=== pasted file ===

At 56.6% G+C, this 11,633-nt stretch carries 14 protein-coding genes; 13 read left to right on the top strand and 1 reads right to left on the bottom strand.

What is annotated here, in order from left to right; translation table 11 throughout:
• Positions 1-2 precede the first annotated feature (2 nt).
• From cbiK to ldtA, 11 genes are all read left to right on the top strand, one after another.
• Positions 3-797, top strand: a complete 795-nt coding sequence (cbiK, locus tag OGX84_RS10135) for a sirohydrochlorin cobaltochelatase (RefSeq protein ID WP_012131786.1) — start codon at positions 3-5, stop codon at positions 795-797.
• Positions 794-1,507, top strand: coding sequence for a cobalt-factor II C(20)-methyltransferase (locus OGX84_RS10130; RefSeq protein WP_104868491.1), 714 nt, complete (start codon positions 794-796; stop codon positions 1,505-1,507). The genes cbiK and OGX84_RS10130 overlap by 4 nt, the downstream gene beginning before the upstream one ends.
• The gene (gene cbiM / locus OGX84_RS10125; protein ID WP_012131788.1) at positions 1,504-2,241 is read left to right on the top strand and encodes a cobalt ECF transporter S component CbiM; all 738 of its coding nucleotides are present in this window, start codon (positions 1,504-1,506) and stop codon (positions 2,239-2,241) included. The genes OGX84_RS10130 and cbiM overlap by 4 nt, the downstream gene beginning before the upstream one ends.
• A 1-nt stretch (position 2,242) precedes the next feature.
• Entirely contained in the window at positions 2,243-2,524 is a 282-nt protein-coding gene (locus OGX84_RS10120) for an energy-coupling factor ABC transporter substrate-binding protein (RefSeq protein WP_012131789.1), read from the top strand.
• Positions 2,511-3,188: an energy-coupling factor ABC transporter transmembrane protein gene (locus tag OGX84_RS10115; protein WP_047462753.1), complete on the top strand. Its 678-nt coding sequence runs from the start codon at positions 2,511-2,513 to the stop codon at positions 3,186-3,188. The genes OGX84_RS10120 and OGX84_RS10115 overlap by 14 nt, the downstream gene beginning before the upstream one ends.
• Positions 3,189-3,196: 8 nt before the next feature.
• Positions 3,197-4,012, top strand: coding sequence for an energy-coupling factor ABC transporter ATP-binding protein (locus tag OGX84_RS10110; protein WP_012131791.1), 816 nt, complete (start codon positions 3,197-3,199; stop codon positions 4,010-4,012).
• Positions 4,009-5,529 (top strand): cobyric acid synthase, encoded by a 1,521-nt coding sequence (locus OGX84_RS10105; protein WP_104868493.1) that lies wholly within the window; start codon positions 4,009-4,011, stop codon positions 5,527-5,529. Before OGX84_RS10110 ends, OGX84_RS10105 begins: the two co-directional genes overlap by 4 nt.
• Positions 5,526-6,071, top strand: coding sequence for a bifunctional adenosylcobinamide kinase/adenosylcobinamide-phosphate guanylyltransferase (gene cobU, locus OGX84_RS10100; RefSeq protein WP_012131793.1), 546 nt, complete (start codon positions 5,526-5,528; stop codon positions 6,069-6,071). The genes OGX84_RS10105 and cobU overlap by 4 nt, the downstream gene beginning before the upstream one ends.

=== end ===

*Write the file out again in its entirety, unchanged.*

At 56.6% G+C, this 11,633-nt stretch carries 14 protein-coding genes; 13 read left to right on the top strand and 1 reads right to left on the bottom strand.

What is annotated here, in order from left to right; translation table 11 throughout:
• Positions 1-2 precede the first annotated feature (2 nt).
• From cbiK to ldtA, 11 genes are all read left to right on the top strand, one after another.
• Positions 3-797, top strand: a complete 795-nt coding sequence (cbiK, locus tag OGX84_RS10135) for a sirohydrochlorin cobaltochelatase (RefSeq protein ID WP_012131786.1) — start codon at positions 3-5, stop codon at positions 795-797.
• Positions 794-1,507, top strand: coding sequence for a cobalt-factor II C(20)-methyltransferase (locus OGX84_RS10130; RefSeq protein WP_104868491.1), 714 nt, complete (start codon positions 794-796; stop codon positions 1,505-1,507). The genes cbiK and OGX84_RS10130 overlap by 4 nt, the downstream gene beginning before the upstream one ends.
• The gene (gene cbiM / locus OGX84_RS10125; protein ID WP_012131788.1) at positions 1,504-2,241 is read left to right on the top strand and encodes a cobalt ECF transporter S component CbiM; all 738 of its coding nucleotides are present in this window, start codon (positions 1,504-1,506) and stop codon (positions 2,239-2,241) included. The genes OGX84_RS10130 and cbiM overlap by 4 nt, the downstream gene beginning before the upstream one ends.
• A 1-nt stretch (position 2,242) precedes the next feature.
• Entirely contained in the window at positions 2,243-2,524 is a 282-nt protein-coding gene (locus OGX84_RS10120) for an energy-coupling factor ABC transporter substrate-binding protein (RefSeq protein WP_012131789.1), read from the top strand.
• Positions 2,511-3,188: an energy-coupling factor ABC transporter transmembrane protein gene (locus tag OGX84_RS10115; protein WP_047462753.1), complete on the top strand. Its 678-nt coding sequence runs from the start codon at positions 2,511-2,513 to the stop codon at positions 3,186-3,188. The genes OGX84_RS10120 and OGX84_RS10115 overlap by 14 nt, the downstream gene beginning before the upstream one ends.
• Positions 3,189-3,196: 8 nt before the next feature.
• Positions 3,197-4,012, top strand: coding sequence for an energy-coupling factor ABC transporter ATP-binding protein (locus tag OGX84_RS10110; protein WP_012131791.1), 816 nt, complete (start codon positions 3,197-3,199; stop codon positions 4,010-4,012).
• Positions 4,009-5,529 (top strand): cobyric acid synthase, encoded by a 1,521-nt coding sequence (locus OGX84_RS10105; protein WP_104868493.1) that lies wholly within the window; start codon positions 4,009-4,011, stop codon positions 5,527-5,529. Before OGX84_RS10110 ends, OGX84_RS10105 begins: the two co-directional genes overlap by 4 nt.
• Positions 5,526-6,071, top strand: coding sequence for a bifunctional adenosylcobinamide kinase/adenosylcobinamide-phosphate guanylyltransferase (gene cobU, locus OGX84_RS10100; RefSeq protein WP_012131793.1), 546 nt, complete (start codon positions 5,526-5,528; stop codon positions 6,069-6,071). The genes OGX84_RS10105 and cobU overlap by 4 nt, the downstream gene beginning before the upstream one ends.